A pair of recent polls of Palestinians offer contradictory views on peace, especially the not-yet-unveiled United States peace plan from the Trump Administration. One poll shows uncertainty and a wait-and-see approach, while another poll shows strong opposition to the plan and even support for a return to a violent uprising, or intifada.
The Palestine Center for Public Opinion poll, conducted June 27-July 19, took the more positive view. The poll, according to an article on The Washington Institute for Near East Peace website, showed the majority of Palestinians polled preferred that either the Palestinian Authority (PA) should wait to take a position on the US peace plan until they’ve actually seen it or that the PA should “not reject the plan, so Israel won’t be able to take advantage” of that rejection. Roughly 25% support each of those positions, versus roughly one-third who call for the PA to reject the plan already, sight-unseen.
However, while this poll seemed to present a moderated view on US President Donald Trump’s peace vision for the Middle East, another Palestinian poll conducted June 27-30 by the Palestinian Center for Policy and Survey Research (PCPSR) found the opposite view. 75% of those polled called for the PA to reject the plan—more than double those holding that view in the other poll. Just 15% said the plan should be accepted with reservations and only 4% called for accepting it without reservations.
Furthermore, the poll—published to the PCPSR website—found that the largest group of those polled, 38%, believe that “armed struggle” is the most effective path to achieving Palestinian statehood. This narrowly edged out the negotiations approach, which polled at 35%. Non-violent resistance polled at 23%.
Despite the above view on violence, slightly more Palestinians polled still backed a peace agreement with Israel as the most desirous method for ending the current status quo, versus 34% who wanted armed conflict with Israel.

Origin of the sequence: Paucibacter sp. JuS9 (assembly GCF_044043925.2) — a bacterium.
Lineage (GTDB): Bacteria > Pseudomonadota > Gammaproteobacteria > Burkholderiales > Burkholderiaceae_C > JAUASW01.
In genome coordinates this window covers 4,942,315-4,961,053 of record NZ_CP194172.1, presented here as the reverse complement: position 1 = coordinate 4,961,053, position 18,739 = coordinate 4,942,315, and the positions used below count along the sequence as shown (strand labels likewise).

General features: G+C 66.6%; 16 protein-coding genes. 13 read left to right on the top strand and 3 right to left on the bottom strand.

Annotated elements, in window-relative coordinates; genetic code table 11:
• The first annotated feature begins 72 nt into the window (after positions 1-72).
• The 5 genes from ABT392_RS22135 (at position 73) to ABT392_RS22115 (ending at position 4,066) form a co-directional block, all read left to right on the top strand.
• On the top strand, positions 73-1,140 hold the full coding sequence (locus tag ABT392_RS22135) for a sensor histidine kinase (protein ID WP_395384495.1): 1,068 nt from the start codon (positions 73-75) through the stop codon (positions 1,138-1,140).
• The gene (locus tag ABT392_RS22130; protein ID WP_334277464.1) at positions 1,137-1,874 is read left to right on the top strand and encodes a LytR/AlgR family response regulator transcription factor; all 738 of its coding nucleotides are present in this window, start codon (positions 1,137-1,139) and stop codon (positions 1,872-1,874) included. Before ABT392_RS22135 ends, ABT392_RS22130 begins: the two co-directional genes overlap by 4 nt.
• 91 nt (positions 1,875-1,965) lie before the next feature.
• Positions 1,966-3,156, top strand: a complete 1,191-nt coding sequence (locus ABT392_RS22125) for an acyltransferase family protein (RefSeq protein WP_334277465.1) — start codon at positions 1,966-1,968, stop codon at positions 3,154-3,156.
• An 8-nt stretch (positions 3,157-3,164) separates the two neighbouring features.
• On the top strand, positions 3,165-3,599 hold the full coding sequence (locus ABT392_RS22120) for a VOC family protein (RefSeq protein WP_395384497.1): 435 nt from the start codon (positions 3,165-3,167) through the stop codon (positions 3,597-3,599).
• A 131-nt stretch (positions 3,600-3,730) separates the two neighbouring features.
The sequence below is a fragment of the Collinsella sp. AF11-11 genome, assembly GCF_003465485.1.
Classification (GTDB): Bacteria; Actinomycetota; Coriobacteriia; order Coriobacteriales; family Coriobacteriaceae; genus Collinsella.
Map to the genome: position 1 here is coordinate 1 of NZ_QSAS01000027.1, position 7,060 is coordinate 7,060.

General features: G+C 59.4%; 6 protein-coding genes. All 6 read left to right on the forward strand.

The Palestine Center for Public Opinion poll, by contrast, found a majority of Palestinians polled wanted Arab governments to get more involved in the Palestinian-Israel peace process to offer the two sides incentives to “take more moderate positions.”
The two polls did manage to agree that most Palestinians with an opinion take an unfavorable view of the recent US-led economic workshop in Bahrain, which was intended to drum up economic support for the Palestinians as part of a broader peace push.
The Palestine Center for Public Opinion spoke with 500 Palestinians in the West Bank and another 500 in Gaza with a roughly 4% margin of error, while the PCPSR poll interviewed 1200 persons in various locations with a margin of error of 3%.
Israeli Prime Minister Benjamin Netanyahu, meanwhile, recently posted to Twitter that he had an “important meeting” with Trump senior advisor Jared Kushner, US envoy to the Middle East Jason Greenblatt, and US Ambassador to Israel David Friedman. Netanyahu has called for waiting to see what is in the Trump peace plan before taking a position on it and has repeatedly expressed appreciation for Trump’s actions in the region.
(By Joshua Spurlock, www.themideastupdate.com, August 4, 2019)